We started the outing at Sweet Cheeks Q. Ran by former Top Chef, and current and always badass Tiffani Faison, this popular spot has been open for about five years and is well known for its delicious take on southern BBQ. We had dinner plans later on, but we couldn’t help but order the bucket o’biscuits. These are monstrous and delicious, with an amazing honey butter on the side. Flaky and tender, these are a carb lover’s dream. An order comes with four, but that is plenty due to their size.
We meant to head next to Faison’s adjacent venture Tiger Mama, but it wasn’t open yet. But we can report form previous visits that this Asian fusion spot also has great food and well-made Tiki based cocktails. We continued down Boylston St. to Citizen Oyster Bar. This place is as well known for its whiskey selection as the bivalves in the name. This isn’t a stuffy or fancy place as many oyster bars in Boston tend to be, this place is almost more of a dive bar feel (in a good way). They have a whiskey focused cocktail menu, but will just as happily serve you a shot and a beer.
Next up was the main event of the evening, dinner at Eventide Fenway. A causal concept from the more formal Eventide Oyster Co in Portland Maine, this new counter style restaurant opened recently and we couldn’t wait to try it. True to the fast-casual style dining room set up, there are no reservations and mostly counter-style seating, so it may be tough to go with a group. We managed to snag part of a table and began perusing the menu. We sampled much of it, and it was quite a feast. We started with oysters, of course, and they were well shucked and served with the usual accoutrement. The highlight of the meal was the brown-butter lobster roll. Instead of the traditional New-England style split hot dog roll, this is served on something reminiscent of a steamed bao. Fluffy and light, this is a great an unobtrusive vehicle for the tender, buttery lobster meat. We also sampled the tuna crude, which was crisp and refreshing; the clam chowder (a rich yet thin broth, not too thick), the chicken katsu sandwich (crunchy yet juicy) and roasted cauliflower. Everything here was good, but the portions were small and the price tag was large. That is not unexpected for what is clearly fresh, well sourced seafood, but it’s a little jarring to rack up such a hefty bill in such a casual setting.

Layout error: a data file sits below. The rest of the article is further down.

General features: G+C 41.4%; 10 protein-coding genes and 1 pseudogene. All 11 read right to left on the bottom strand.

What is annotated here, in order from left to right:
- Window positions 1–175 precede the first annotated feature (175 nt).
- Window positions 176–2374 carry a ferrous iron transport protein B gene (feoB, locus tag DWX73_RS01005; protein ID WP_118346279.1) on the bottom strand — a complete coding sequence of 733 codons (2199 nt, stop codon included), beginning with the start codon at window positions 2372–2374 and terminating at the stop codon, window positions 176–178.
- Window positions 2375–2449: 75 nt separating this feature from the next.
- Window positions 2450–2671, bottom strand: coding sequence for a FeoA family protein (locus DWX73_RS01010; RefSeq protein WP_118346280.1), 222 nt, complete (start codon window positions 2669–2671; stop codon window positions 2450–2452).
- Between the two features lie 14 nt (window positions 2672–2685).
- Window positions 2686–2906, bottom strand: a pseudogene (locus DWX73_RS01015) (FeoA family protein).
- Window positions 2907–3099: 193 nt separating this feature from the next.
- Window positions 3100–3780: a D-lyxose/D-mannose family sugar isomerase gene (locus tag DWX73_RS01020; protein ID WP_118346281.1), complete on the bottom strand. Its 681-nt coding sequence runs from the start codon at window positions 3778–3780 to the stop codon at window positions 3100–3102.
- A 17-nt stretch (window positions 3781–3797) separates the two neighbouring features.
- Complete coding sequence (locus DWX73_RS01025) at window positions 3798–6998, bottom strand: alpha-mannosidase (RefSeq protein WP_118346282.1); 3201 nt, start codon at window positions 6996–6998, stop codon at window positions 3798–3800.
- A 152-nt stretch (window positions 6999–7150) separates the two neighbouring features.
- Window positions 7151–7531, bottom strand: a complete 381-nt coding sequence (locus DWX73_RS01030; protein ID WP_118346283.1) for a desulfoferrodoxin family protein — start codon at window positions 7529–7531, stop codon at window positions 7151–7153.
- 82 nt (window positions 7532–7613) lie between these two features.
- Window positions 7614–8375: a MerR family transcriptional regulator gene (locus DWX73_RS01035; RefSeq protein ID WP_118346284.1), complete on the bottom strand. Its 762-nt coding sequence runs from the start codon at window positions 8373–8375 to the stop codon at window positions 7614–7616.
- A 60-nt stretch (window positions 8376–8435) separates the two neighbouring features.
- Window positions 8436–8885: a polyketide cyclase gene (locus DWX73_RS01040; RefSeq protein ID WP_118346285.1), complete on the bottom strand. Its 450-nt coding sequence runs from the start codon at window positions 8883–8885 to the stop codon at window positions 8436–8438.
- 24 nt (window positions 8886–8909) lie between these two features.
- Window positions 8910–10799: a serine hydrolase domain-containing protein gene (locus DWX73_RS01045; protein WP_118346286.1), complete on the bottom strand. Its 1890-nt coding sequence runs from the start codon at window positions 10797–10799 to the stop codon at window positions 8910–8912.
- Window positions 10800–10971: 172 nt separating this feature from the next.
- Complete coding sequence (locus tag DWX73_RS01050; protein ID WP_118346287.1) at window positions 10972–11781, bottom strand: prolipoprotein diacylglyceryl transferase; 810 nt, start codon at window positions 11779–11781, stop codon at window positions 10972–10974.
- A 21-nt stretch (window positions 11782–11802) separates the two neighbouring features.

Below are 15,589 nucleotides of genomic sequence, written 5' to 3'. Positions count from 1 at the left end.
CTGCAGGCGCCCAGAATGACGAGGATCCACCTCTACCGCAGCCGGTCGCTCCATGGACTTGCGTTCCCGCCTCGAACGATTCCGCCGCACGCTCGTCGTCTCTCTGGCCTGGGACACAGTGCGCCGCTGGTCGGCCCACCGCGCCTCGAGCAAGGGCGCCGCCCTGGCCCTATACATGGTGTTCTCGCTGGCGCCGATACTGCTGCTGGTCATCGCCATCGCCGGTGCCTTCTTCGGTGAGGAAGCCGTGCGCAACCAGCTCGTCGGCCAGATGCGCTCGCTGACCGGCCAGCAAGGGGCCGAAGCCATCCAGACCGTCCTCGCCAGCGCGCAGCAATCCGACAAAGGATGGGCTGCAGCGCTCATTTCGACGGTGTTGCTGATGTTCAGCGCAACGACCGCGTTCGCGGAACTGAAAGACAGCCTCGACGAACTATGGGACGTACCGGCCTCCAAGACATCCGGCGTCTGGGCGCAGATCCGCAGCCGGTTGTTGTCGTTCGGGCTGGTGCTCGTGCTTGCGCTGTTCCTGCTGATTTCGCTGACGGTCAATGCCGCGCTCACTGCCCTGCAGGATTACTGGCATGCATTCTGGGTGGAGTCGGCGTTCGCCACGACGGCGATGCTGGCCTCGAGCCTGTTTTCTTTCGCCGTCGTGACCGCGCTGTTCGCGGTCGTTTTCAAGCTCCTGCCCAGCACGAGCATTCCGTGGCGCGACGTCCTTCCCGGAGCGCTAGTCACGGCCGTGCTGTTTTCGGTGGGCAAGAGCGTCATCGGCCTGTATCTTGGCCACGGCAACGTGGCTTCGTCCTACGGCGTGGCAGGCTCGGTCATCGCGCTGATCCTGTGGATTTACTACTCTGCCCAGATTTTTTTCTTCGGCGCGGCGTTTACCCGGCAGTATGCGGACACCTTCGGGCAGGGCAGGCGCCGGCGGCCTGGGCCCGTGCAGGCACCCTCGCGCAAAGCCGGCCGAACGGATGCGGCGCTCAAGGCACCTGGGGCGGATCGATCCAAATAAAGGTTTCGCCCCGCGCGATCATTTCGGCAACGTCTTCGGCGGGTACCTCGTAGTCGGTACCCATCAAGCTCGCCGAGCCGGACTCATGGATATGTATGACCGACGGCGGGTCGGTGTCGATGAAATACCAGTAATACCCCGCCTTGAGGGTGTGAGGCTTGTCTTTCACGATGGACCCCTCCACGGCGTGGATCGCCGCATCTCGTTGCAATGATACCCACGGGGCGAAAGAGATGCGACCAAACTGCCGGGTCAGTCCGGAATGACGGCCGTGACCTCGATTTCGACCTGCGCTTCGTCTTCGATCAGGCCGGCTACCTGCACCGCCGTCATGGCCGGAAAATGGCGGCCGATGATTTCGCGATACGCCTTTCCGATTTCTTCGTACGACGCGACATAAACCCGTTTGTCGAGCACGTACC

For dessert, we headed to one of our top spots in the city, Hojoko. We reviewed Hojoko when it opened in 2015, and it remains one of our favorite spots today. A perfect post dinner drink is their frozen pina colada, served with a roasted marshmallow. They usually have one or two other frozen drinks, and also a large selection of cocktails that seem Tiki inspired with interesting Japanese influence. This place always has good music, the bartenders are fun and knowledgeable, and it’s some of the most interesting food and drink in the city. This is our go-to spot for a reason, so if you haven’t been yet, make a point to head there, preferably before the crowd head back to Fenway in April.
When we’re not organizing bar crawls, we still find ourselves visiting bars and fun spots around the city.
The adventure began at Boston Winter located at City Hall Plaza. We found Vinopolis and enjoyed a flight of red wines while enjoying some live music. Boston Winter, in its second year, is an extremely welcome addition to the usual eyesore that is Government Center Plaza. With ice skating and local shops selling gifts, this Christmas market has a European feel that is unique and fun.
After an icy walk through City Hall Plaza, we remembered that a wine shop was now open in the Boston Public Market. And it didn’t take us long to find the Massachusetts Farm Winery and Growers. They were offering a $10 wine tasting which seemed perfect. I honestly thought we’d try 4 or 5 different samples. Maybe our server was bored or maybe it was par for the course, but I think we had 12 each. I lost count as they kept coming, supplied by our cheerful and chatty host. Best $10 investment ever, including souvenir wine glasses.
Next up was The Hard Rock Café. We had enough wine for the night and they have some excellent coffee drinks to warm you up on a cold night. We met a nice older couple from Quincy who comes here every week. They were favorites of everyone at the bar it seemed, and we liked them quickly as well. She’s a fan of the Red Sox and the rodeo, he’s big into Broadway, and they were lot of laughs.
Up next was a quick walk over to Christopher Columbus Park to check out some holiday lights.
We continued to Faneuil Hall to see the 85 foot Christmas Tree.
We quickly realized it had been a very long time since we had last eaten. And one of our favorite burgers was within walking distance. So we headed over to JM Curley which also happened to be Star Wars night. Besides burgers, this is a great spot for cocktails, beers and snacks (try the bacon popcorn!) Hidden in the back is Bogie’s, an amazing, tiny steakhouse that serves superb steaks in a cool setting.
We finished it off at No. 9 Park. The famous Tom and Jerry is only available annually from first snowfall until Valentine’s Day. It’s like a warm egg nog and a hug. One of Boston’s nicest restaurants, No. 9 Park overlooks the Common and when the Christmas lights are on, it’s one of the most romantic spots in town. They also have an extensive classic cocktail menu, and they make a mean martini.